4.8 Chute feed:

In a conventional system, Scutcher forms a lap to supply material to the cards. But in modern blow room lines, a chute feed system is used. The chute feed system is a continuous process. Chute feed system has the advantages of higher productivity and low variation in the quality of feed materials.

Figure 09: Chute Feed

4.9 Carding:

the process by which the reduction of entangled mass of fibers of filmy web by working them between two closely spaced relatively moving surfaces closed with sharp points is called carding. There two proverbs of the experts-

“The card is the heart of the spinning” and “well carded is half spun”

Figure 10: Carding

4.10 Drawing:

Drawing is a process in which the sliver is blended, doubled, leveled, and drafted by passing the sliver through a series of pairs of rollers, each pair moving faster than the previous one is called drawing. The main object of the drawing frame is to straighten the crimped and hooked fibers in the card slivers. In the drawing process, paralyzation of the fibers along the sliver axis so that when they come to be spun on the spinning frame, they will be evenly drafted and twisted to produce good quality yarn.

Figure 11: Drawing Frame

4.11 Lap Former:

For making combed yarn, a former lap machine is used. The former lap machine converts the drawn sliver into the lap. The lap is obtained by doubling a certain number of draw slivers. Usually, 16 to 32-draw sliver is used to make a lap.

Figure 12: Lap Former

4.12 Comber:

The combing process is used to make combed yarn. This process involves straightening and parallelizing the fibers and removing short fibers impurities by using a comb. The main object of combing is to remove the fiber shorter than a predetermined length, remove remaining impurities in the pre-comber lap, and remove neps. As a result, a uniform sliver is produced.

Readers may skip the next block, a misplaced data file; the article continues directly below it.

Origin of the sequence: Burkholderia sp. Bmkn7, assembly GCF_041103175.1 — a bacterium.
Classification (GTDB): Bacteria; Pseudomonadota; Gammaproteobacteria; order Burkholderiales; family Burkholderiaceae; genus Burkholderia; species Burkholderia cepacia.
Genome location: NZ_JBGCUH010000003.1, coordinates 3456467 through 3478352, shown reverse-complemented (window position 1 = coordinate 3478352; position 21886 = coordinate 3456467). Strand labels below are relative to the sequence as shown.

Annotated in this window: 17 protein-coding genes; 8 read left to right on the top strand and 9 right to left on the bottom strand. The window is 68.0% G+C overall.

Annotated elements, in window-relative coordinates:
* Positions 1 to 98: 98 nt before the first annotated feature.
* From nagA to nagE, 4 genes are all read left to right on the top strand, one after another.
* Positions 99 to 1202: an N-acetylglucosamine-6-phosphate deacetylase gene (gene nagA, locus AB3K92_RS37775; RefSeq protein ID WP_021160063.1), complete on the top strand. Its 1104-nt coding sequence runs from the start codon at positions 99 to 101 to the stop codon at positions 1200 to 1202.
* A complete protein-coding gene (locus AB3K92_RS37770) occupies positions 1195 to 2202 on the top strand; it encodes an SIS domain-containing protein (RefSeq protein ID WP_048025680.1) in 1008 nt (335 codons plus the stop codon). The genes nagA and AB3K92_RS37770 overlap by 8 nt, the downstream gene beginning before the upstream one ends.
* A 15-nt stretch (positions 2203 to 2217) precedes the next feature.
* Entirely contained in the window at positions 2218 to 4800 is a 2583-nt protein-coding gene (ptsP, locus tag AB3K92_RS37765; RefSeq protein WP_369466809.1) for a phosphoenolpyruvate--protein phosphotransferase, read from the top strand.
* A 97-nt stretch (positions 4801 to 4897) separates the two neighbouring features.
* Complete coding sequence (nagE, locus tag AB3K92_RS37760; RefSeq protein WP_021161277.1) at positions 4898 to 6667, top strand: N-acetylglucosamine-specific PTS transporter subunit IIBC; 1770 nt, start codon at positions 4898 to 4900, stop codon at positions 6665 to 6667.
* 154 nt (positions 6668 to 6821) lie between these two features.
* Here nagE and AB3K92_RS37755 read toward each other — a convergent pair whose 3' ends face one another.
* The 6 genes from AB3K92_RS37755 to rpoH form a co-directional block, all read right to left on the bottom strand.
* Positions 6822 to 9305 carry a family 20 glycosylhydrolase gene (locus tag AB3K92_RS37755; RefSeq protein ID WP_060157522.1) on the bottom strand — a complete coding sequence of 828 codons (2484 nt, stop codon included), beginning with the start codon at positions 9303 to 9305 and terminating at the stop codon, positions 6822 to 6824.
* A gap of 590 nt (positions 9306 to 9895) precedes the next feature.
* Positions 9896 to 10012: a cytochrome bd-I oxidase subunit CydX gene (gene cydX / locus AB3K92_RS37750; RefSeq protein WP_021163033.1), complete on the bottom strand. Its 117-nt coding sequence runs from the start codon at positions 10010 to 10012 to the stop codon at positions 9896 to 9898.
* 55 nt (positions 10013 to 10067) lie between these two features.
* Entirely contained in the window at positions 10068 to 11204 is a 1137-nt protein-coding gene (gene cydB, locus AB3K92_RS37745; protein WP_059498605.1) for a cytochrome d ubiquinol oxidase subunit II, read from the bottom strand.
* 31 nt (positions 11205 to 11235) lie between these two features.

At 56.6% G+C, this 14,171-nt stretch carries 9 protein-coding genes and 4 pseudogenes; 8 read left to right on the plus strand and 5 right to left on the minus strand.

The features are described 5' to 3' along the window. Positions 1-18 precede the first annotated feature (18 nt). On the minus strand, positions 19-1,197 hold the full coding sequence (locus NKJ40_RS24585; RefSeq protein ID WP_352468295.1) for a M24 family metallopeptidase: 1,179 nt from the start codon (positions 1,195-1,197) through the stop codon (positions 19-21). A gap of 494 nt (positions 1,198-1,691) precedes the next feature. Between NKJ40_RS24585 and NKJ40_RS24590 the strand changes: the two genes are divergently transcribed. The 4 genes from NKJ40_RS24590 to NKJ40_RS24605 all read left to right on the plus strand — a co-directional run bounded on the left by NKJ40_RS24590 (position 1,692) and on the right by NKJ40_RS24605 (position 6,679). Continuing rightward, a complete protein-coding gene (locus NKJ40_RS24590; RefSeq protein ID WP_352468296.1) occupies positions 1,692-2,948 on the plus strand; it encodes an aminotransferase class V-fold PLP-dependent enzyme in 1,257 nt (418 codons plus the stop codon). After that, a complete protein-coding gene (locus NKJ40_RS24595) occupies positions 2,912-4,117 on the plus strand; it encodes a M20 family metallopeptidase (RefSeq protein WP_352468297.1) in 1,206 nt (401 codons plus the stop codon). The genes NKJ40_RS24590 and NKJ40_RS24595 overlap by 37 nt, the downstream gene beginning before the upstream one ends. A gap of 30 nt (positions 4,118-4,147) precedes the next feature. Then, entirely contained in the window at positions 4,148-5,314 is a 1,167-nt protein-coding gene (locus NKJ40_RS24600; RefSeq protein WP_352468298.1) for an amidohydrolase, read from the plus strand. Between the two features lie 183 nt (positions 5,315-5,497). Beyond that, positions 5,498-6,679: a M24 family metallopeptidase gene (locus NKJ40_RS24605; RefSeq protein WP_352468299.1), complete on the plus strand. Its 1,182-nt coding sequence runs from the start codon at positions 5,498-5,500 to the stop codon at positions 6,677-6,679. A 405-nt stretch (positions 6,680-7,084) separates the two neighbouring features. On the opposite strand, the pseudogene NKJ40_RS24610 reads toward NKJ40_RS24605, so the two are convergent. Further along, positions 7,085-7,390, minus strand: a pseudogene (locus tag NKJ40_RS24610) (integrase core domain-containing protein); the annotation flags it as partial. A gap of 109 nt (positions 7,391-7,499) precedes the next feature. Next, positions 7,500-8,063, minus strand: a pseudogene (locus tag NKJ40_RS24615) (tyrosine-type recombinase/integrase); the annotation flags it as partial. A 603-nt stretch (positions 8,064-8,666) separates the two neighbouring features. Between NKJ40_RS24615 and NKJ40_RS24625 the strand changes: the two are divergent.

Figure 13: Comber Machine

4.13 Simplex or roving or speed frame:

Roving frame converted the combed sliver or, in some cases, draw the sliver into roving. In the roving frame, insert a small amount of twist to give the required strength of roving. Transforming the sliver into roving occurs continuously through three stages: drafting, twisting, and winding.

Figure 14: Roving Frame

4.14 Ring Frame:

This is the final stage of spinning. This machine achieves the goal of this manufacturing process to get yarn. The ring frame converts the roving into yarn. There are different types of spinning machine is used. But the ring frame is a conventional spinning machine. The rotor spinning system is a modern spinning system.

Figure 15: Ring Frame

4.15 Auto coner:

The size of the spinning bobbins is very small. The auto corner is used to transfer yarn to the large package needed for efficiency at weaving and knitting. Auto coner is a modern winding system. With this machine, we can produce a large cone without any knot. All types of faults of yarn, such as thick places, color materials, etc., are cleaned by this machine. This machine can lubricate the knitted yarn.

Figure 16: Auto coner

4.16 Heat Setting:

Heat setting changes the strength, dye-ability, and softness of the year. Heat setting is done in one kind of chamber. The chamber is heated to about 600C by steam. The yarn package is heated for about 40 to 50 min. Heat setting also sets the yarn twist.

Figure 17: Heat settiing

4.17 Packing:

After the heat setting, yarn cones are packed in polythene paper in a cartoon with a certain number, normally 24 cones of 2.08 kg each for knitted yarn. Finally, cartoons are shifted to the weaving section or buyer.

Figure 18: Packing


  1. Belal, P. D. (2009). Understanding Textiles for a Merchandiser . Dhaka: L.B graphics and Printing.
  2. Chowdhury, M. F. (2016). Manual of Short Staple Spinning . Dhaka: Granthanir Prokashoni.
  3. Hossain, M. S. (2014). Introduction to Textile Engineering. Dhaka: Books Fair Publications.
  4. Kadolph, S. J. (2009). Textiles. New Delhi: Dorling Kindersley.
  5. The_Rieter_Manual_of_Spinning_vol._2_1922 v3_83522_Original__English__83522
Modern flow chart of yarn spinning is described here. If you have any question, let me know by comment box.